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Hamiltonian of spin 1/2 in tangential magnetic field

  1. May 27, 2010 #1
    I have this article in which I saw that for a spin 1/2 particle confined to move along a ring positiond in a magnetic field with a z and \varphi

    The Hamiltonian is given by: (in second attacment)
    What I do not understand is how do you get the last term in the Hamiltonian.

    Any help?

    Thanks in advance

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  2. jcsd
  3. May 27, 2010 #2
    It comes from the standard spin-orbit coupling between the particle's magnetic moment, usually written as [tex]-\mathbf{\mu}_0\cdot \mathbf{B}[/tex]. You can find a treatment on this in any book on quantum mechanics. Here, [tex]\mathbf{\mu}_0[/tex] is the magnetic moment of the spin-1/2 particle (not equal to the [tex]\mu[/tex] used in your text)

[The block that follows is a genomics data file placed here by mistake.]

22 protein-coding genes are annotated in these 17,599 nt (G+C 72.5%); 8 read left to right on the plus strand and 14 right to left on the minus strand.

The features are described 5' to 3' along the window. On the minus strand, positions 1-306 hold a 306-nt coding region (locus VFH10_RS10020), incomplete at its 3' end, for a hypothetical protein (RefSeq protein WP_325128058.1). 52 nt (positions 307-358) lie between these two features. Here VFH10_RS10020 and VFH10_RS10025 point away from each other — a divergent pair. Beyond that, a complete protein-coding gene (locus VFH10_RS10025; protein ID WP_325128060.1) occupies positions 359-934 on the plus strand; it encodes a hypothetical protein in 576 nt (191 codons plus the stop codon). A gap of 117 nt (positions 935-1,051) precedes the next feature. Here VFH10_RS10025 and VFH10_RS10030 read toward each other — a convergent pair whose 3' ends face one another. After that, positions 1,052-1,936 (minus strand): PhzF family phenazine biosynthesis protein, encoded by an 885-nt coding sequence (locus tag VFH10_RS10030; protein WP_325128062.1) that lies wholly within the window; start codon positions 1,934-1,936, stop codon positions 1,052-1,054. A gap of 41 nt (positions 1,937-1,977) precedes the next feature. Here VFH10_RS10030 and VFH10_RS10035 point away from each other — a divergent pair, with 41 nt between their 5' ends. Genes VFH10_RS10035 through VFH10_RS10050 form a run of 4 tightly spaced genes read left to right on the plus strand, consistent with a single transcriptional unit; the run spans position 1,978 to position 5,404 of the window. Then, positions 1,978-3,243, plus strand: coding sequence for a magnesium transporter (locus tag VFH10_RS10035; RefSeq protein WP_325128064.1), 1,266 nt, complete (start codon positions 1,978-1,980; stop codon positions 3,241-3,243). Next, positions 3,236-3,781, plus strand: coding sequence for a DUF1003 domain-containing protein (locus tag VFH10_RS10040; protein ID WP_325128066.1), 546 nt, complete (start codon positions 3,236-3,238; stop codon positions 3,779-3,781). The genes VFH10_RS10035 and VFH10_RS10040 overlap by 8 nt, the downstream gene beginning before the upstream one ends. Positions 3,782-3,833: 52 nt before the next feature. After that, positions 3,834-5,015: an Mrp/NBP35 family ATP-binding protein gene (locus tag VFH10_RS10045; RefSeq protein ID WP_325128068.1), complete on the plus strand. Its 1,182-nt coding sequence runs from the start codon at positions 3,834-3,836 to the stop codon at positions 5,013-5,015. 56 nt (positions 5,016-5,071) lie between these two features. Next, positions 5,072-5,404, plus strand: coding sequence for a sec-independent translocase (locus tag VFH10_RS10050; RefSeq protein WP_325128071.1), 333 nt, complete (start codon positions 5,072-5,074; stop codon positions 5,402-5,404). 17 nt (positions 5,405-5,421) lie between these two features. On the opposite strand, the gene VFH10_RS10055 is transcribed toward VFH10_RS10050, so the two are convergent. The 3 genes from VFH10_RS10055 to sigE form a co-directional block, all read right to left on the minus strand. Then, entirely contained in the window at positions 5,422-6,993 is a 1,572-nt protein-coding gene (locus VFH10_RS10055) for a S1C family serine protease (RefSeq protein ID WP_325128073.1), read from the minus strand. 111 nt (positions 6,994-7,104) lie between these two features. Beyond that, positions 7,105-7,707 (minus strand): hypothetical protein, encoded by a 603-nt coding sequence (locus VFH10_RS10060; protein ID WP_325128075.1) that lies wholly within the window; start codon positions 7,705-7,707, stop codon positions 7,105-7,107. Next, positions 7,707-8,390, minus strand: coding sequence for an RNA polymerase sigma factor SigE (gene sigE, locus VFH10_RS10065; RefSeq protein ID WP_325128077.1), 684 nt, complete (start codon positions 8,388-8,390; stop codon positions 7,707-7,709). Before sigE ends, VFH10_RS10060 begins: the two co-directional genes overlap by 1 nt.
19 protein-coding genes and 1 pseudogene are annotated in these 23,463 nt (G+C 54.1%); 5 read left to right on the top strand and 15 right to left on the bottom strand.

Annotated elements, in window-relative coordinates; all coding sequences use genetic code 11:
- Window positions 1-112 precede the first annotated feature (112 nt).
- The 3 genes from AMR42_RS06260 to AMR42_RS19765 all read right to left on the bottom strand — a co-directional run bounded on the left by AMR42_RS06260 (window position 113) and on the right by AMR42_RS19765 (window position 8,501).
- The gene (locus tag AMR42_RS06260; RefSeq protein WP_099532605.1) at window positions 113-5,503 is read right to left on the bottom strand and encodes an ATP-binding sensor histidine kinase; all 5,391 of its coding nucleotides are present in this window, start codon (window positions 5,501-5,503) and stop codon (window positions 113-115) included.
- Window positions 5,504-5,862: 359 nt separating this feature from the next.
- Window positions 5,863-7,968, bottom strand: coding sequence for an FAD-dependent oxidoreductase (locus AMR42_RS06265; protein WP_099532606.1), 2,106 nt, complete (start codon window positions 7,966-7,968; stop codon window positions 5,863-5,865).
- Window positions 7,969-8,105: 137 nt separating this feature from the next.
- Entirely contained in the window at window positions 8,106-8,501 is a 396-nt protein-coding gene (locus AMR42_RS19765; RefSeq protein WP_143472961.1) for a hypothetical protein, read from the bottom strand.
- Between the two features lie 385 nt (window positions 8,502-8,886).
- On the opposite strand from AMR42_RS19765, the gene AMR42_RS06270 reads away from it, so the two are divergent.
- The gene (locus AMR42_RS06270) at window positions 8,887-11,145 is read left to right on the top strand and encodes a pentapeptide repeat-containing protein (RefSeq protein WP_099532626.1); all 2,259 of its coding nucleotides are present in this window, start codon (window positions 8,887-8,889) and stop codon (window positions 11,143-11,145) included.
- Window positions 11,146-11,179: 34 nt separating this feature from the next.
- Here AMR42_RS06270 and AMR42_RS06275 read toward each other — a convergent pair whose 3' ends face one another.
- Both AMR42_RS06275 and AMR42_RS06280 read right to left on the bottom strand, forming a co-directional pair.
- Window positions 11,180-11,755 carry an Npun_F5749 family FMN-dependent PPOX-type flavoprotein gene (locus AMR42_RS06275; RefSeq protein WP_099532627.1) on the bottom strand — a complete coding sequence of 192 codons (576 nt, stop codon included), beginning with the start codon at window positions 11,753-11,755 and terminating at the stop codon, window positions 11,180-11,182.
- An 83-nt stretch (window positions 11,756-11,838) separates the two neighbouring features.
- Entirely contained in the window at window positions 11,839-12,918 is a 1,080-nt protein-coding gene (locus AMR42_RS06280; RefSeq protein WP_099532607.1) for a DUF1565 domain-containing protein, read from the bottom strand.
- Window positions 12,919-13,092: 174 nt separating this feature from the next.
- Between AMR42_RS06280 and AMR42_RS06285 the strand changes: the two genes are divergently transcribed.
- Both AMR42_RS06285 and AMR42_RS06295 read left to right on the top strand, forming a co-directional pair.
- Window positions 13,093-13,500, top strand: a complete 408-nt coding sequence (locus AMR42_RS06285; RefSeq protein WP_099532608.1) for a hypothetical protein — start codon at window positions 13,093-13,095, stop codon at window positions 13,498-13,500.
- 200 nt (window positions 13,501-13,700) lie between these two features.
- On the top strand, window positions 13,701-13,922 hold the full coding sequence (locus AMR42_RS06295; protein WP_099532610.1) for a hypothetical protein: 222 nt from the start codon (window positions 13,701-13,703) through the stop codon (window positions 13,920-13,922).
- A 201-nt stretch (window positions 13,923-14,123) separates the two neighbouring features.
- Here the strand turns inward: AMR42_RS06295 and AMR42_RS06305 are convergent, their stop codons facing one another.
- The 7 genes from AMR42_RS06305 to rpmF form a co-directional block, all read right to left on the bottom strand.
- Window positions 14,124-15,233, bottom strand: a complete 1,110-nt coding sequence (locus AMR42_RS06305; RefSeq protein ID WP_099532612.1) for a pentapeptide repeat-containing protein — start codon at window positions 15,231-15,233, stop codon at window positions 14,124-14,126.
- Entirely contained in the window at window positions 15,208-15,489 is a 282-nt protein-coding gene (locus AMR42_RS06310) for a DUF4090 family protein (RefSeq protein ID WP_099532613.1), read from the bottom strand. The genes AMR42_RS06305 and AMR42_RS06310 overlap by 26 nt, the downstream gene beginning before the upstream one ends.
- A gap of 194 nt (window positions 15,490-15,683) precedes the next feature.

Now, to obtain the form they use you use the fact that you are dealing with spin-1/2. In that case the magnetic moment [tex]\mathbf{\mu}_0[/tex] can be written as [tex]-\mu \mathbf{S}/\hbar[/tex], where [tex]\mu[/tex] is, again, called the magnetic moment (confusing!). Furthermore, [tex]\mathbf{S}[/tex] is the spin operator which for spin-1/2 particles can be represented by the pauli matrices:

    [tex]\mathbf{S} = (S_x,S_y,S_z) = \frac{\hbar}{2}(\sigma_x,\sigma_y,\sigma_z)[/tex]

    Plugging this into the spin-orbit coupling reproduces the term from the article, up to some constants. But you can absorb these all into the prefactor by redefining [tex]\mu[/tex] (since this is just some numerical value anyway). Hope this helps!
  4. May 28, 2010 #3
    Thank you for your reply. By the way it was mentioned in the article that h bar was taken to be 1
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